Parisian Roasted Chicken and Tiny Potatoes

Parisian Roast Chicken with Tiny Potatoes  | Image:  Laura Messersmith

Parisian Roast Chicken with Tiny Potatoes | Image: Laura Messersmith

I’ve had this page in the Smitten Kitchen cookbook flagged with a post-it note for about 2 years and I am absolutely kicking myself that I just made it this fall for the first time. It has everything to recommend it – simple, short ingredient list; minimal equipment, classic French flavors – and yet I think I was intimidated by the process of spatch-cocking a chicken.

What that means in a nut-shell is removing the backbone so that a whole chicken can be cooked flat; reducing the total cook time. A slightly gruesome project, but one that is over and done with in less than five minutes presuming you have a sharp knife, or set of kitchen shears at your disposal. I recommend using the paper towel to keep the bird from skidding around on the cutting board while you undertake this process. But then it’s over and the more typical seasoning and roasting commence.

I called this chicken “Parisian” because Deb Perelman, the recipe’s author, tells the story of eating a similar dish on a trip to France and it reminded me of an Ina Garten recipe inspired by her own experiences in the City of Light. One bite and it’s clear why this dish makes a lasting impression.

The results are beautifully golden crisp skin – no need for oil or butter to accomplish it, just a few more paper towels for patting dry – juicy meat, and potatoes** that have absorbed all those amazing chicken-y flavors. Since there’s only a small roasting pan to contend with there’s still space for a sheet tray of Brussels sprouts or asparagus in the oven and dinner hits the table in under an hour.

Parisian Roast Chicken with Tiny Potatoes  | Image:  Laura Messersmith

Parisian Roast Chicken with Tiny Potatoes | Image: Laura Messersmith

Parisian Roasted Chicken with Tiny Potatoes (serves 4)

Ingredients:
2-3 pounds ping-pong sized Yukon gold potatoes, peeled**
3 1/2 - 4 pound whole chicken
2-3 tablespoons kosher salt
1 tablespoon black pepper
2 tablespoons olive oil
2 tablespoons fresh thyme leaves
1 lemon

Instructions:
Pre-heat the oven to 450 degrees F.

Wash and peel the potatoes, then spread them in the bottom of a small roasting pan.

Place a layer of paper towel on a medium cutting board and prop the chicken up on its base with the back facing you. Use a chef’s knife to cut vertically along each side of the backbone to remove. (Or place the chicken breast side down and remove the backbone with sharp kitchen shears.) Discard the backbone or save for making chicken stock.

Turn the chicken breast side up and press along the breastbone to flatten. Pat the entire chicken dry - inside and out - with paper towels and sprinkle liberally with kosher salt and black pepper.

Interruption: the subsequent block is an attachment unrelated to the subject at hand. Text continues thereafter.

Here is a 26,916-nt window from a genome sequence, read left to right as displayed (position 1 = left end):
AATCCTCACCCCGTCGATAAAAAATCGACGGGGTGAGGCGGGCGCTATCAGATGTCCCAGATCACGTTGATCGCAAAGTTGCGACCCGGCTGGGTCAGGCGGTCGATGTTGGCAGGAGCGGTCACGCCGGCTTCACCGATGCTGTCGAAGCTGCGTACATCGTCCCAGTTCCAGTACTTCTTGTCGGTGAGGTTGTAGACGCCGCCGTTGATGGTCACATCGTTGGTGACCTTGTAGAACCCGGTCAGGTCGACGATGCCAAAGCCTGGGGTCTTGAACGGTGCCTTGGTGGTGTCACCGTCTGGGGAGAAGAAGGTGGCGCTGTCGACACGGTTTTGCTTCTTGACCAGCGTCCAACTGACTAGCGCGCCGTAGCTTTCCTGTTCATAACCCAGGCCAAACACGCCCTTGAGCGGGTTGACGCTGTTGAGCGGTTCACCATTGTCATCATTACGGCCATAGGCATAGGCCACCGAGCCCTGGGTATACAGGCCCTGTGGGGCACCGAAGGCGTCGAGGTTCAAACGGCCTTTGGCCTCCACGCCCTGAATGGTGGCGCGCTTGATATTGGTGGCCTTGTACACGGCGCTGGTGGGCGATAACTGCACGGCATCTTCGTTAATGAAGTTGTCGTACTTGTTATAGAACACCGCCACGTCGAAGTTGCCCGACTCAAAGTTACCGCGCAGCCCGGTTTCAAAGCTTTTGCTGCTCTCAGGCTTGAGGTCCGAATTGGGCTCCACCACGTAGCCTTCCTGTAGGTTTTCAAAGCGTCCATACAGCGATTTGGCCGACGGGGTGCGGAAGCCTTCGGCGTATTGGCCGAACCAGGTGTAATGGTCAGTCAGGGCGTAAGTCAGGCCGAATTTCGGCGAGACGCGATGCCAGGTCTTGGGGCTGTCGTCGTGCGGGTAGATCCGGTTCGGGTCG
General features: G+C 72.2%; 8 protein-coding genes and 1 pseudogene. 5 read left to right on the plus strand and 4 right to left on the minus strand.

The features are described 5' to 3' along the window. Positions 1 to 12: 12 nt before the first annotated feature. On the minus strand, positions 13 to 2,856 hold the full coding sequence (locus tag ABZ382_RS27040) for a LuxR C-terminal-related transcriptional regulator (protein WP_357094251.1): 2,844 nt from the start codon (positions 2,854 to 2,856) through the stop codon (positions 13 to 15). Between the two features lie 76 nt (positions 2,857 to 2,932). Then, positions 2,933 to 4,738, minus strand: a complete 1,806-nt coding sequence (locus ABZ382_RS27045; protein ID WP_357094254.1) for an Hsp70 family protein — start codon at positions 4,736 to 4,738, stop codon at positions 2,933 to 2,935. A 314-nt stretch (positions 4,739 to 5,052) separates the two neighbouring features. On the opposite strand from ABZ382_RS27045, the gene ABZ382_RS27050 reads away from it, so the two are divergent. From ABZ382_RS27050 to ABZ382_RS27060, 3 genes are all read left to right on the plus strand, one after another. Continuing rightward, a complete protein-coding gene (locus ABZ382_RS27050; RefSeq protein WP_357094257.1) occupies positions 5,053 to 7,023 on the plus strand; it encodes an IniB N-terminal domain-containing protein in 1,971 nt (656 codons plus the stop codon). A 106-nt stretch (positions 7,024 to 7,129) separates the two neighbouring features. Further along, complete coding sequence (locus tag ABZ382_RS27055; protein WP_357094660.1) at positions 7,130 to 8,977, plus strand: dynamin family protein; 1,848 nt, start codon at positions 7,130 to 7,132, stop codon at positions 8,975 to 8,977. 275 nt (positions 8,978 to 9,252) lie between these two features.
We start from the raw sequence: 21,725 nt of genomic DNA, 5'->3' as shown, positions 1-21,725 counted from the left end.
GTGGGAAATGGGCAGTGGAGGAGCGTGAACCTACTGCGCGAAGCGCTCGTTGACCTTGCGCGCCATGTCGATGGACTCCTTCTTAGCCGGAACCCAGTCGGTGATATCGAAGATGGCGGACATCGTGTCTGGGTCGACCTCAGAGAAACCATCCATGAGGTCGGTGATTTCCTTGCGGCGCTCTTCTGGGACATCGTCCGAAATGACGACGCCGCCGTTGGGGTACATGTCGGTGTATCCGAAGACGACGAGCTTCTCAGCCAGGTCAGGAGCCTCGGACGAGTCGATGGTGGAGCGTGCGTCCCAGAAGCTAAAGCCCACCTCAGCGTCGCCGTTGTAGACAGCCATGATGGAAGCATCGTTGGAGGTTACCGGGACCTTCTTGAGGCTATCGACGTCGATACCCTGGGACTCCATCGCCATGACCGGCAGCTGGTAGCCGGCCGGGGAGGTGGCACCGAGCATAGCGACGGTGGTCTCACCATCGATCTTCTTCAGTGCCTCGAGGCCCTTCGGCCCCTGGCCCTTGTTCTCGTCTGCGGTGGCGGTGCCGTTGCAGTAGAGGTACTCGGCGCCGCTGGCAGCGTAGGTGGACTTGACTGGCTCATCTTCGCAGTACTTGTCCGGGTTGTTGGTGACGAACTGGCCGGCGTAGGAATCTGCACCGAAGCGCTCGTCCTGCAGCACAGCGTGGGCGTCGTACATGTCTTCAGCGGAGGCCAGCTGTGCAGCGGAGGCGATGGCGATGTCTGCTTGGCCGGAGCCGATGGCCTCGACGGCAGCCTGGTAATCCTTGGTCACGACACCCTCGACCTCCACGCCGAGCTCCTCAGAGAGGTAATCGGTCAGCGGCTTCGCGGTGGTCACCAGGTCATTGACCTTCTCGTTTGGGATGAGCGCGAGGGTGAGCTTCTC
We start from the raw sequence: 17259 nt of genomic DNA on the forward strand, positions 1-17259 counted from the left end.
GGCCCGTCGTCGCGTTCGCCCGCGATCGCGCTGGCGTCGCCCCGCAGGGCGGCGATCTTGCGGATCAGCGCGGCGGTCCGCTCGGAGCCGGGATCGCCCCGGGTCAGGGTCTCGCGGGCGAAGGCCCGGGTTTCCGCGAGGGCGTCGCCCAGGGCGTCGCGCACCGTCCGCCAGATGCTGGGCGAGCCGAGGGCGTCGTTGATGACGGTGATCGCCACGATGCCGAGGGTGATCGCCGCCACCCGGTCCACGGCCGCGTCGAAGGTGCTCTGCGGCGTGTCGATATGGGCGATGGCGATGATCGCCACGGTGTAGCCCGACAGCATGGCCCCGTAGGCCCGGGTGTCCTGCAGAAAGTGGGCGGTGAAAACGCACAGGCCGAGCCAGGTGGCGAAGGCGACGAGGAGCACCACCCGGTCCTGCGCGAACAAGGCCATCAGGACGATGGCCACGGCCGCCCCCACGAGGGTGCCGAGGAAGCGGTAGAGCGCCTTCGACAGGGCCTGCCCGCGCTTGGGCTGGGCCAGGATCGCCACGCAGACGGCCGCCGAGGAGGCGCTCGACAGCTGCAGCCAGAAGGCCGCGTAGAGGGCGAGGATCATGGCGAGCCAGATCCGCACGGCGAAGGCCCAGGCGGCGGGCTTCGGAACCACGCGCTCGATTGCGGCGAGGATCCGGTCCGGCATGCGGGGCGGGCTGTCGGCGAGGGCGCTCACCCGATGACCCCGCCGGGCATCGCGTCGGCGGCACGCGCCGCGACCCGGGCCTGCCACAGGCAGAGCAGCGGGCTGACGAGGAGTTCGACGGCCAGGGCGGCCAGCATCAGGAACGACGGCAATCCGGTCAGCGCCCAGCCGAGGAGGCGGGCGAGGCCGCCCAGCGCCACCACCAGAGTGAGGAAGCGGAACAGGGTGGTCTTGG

Drizzle the olive oil over the potatoes and toss together with kosher salt and pepper. Place the chicken on top of the potatoes, breast side up, using the vegetables as a makeshift roasting rack.

Roast the chicken in the hot oven for 45-50 minutes, tossing the potatoes and rotating the chicken halfway through. The chicken is done when an instant read thermometer reads 165 degrees F when inserted into the thigh. Allow the chicken to rest for 5-10 minutes.

Place the potatoes on a large serving platter. Then cut the chicken into pieces placing the legs, thighs, breasts and wings over the potatoes. Sprinkle the platter with the thyme leaves and a squeeze of lemon juice. Serve immediately with a simply cooked vegetable like roasted Brussels sprouts.

**Side Note: A note on the photos - I liked the rustic look of leaving the skins on and honestly peeling teeny potatoes is annoying, so I tested leaving the potato skins on and the results are good, but not amazing. Peeling or at least cutting the potatoes in half makes a BIG difference and allows the great chicken-y flavors to permeate, so it’s 100% worth it. If using a larger potato cutting them in small pieces achieves the same results.

Re-written from Deb Perelman’s Flat Roasted Chicken with Tiny Potatoes in The Smitten Kitchen Cookbook (pg. 173 – 174)

Small Kitchen Friendly?
Absolutely. I used a 9x13 metal roasting pan, a medium cutting board, chef’s knife, a vegetable peeler, and paper towels. That’s it!!

Parisian Roast Chicken with Tiny Potatoes  | Image:  Laura Messersmith

Parisian Roast Chicken with Tiny Potatoes | Image: Laura Messersmith

Parisian Roast Chicken with Tiny Potatoes  | Image:  Laura Messersmith

Parisian Roast Chicken with Tiny Potatoes | Image: Laura Messersmith

Basil Chicken Salad Tartines

Basil Chicken Salad Tartines  | Image:  Laura Messersmith

Basil Chicken Salad Tartines | Image: Laura Messersmith